Loading ...

The Empty Tank | Welcome and General | ConnectedCoaches

ConnectedCoaches uses cookies. By continuing to browse the site you are agreeing to the use of the cookies. For more details about cookies how we manage them and how you can delete them see the 'Use of cookies' part of our privacy policy. Click the cross to close this cookie notice. X

ad
Home » Groups » Welcome and General » blogs » Richard Cheetham » The Empty Tank
Welcome and General

Leave group:

Are you sure you want to leave this space?

Join this group:

Join this space?

Add a new tab

Add a hyperlink to the space navigation. You can link to internal or external web pages. Enter the Tab name and Tab URL. Upload or choose an icon. Then click Save.

The name that will appear in the space navigation.
The url can point to an internal or external web page.
Login to follow, share, and participate in this group.
Not a member?Join now

The Empty Tank

4.84 
 /5
Avg: 4.84 / 5 (1votes)

The signs were there but they just chose to ignore them and drive on. The red warning low fuel light had come on but they believed there were a few miles left in the tank and that a place to stop and refuel was just around the corner. 

And then it happened. The engine stuttered and the car rolled to the side of the road with no garage in sight. It's the moment we all dread, "I could have avoided this if only I had paid attention to the warning signs". They are always there but its whether we choose to take notice and now we are stranded. "What do I do now and who can I call for help - I hope they will understand". 

The nature of coaching is supporting, encouraging and developing others. A physical and emotional commitment and investment which requires a constant supply of energy. I wondered how often and how do coaches replenish their fuel tank? What do they do when those reserves run low or in the worst case scenario run out?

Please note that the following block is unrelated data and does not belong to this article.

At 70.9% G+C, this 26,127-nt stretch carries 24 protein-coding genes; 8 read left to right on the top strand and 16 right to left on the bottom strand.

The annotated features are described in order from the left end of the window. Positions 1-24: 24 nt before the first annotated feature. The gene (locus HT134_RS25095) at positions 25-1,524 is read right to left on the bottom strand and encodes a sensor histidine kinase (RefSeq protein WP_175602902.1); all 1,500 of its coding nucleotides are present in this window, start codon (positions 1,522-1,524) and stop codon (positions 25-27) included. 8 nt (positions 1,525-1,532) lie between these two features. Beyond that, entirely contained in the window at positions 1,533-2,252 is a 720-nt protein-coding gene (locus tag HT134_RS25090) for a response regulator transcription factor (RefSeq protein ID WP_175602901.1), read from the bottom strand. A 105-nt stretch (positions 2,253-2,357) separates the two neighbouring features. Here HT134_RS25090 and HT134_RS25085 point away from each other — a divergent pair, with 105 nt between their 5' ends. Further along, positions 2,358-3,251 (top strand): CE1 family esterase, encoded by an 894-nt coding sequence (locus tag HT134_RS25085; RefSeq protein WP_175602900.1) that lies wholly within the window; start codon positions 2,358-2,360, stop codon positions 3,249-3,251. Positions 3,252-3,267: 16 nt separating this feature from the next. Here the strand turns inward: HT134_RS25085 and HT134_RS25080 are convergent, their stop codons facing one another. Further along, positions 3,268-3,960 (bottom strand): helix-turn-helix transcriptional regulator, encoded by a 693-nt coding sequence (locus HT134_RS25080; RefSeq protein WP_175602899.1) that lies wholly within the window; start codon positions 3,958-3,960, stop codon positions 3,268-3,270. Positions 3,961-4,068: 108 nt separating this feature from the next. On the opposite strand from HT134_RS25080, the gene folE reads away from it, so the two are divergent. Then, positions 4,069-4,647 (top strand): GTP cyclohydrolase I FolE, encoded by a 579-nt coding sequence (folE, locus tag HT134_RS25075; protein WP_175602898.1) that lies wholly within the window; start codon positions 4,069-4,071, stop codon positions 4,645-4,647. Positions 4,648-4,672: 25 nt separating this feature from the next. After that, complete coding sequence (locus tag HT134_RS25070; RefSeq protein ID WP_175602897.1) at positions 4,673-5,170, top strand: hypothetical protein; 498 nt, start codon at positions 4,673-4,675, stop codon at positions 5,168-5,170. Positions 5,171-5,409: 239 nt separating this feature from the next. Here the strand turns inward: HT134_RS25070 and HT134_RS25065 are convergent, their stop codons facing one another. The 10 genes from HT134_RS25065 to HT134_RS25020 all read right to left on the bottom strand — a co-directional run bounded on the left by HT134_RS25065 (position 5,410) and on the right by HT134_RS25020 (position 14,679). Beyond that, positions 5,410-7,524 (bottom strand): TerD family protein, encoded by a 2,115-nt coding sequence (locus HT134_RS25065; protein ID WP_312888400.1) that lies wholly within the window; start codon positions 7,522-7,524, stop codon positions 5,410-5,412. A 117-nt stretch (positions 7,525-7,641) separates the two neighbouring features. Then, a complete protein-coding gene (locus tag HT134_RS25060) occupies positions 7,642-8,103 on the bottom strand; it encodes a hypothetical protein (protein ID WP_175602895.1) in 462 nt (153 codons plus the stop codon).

The purpose of this reflective piece was really to encourage coaches to take notice - "your body and mind are trying to tell you something, listen to their whispers before they turn into shouting".

Coaching is uplifting, energising and hugely rewarding but it can also be mentally and physically exhausting so when you leave the house think about some of the following;

  • I have plenty of fuel (food and water) - eat well, hydrate and always carry something with you just in case
  • Is the coaching / work / life / family balance how we want it to be? Just like the car analogy - we have the wheels balanced so we don't go off track! Don't be tempted to over-commit.
  • Think "If I take care of me I can take care of and support others better"
  • I know who to call, to check-in with, someone who supports me and offers perspective when it can be lost. They know me well and will understand 
  • Keep within the speed limits - do not exceed them, this engine - your engine needs to last for thousands of miles so be mindful of your well-being in the long term.

If you enjoyed this you can find all my other ConnectedCoaches blogs here.

Login to follow, share, comment and participate. Not a member? Join for free now.

 

Comments (1)

   
stewmasterathletecomGIMOCP9R

A very good point raised, I Treat my athletes using a HAS model (Human, Athlete, Specialist) meaning Just being healthy is the very part and most important prior to developing any of the other parts. If they turn up clearly effected by something else I need to assess what I am i going to get done today or even how can my influence change things.

The same thing has to be done about myself as a coach, taking care of my Human element has to be paramount to not only enable my athletes to do what I need but also to ensure I can handle that load of stress and pressure and get that longevity we all aim for.

28 days ago
 · 
 /5
Avg: 0 / 5 (0votes)
by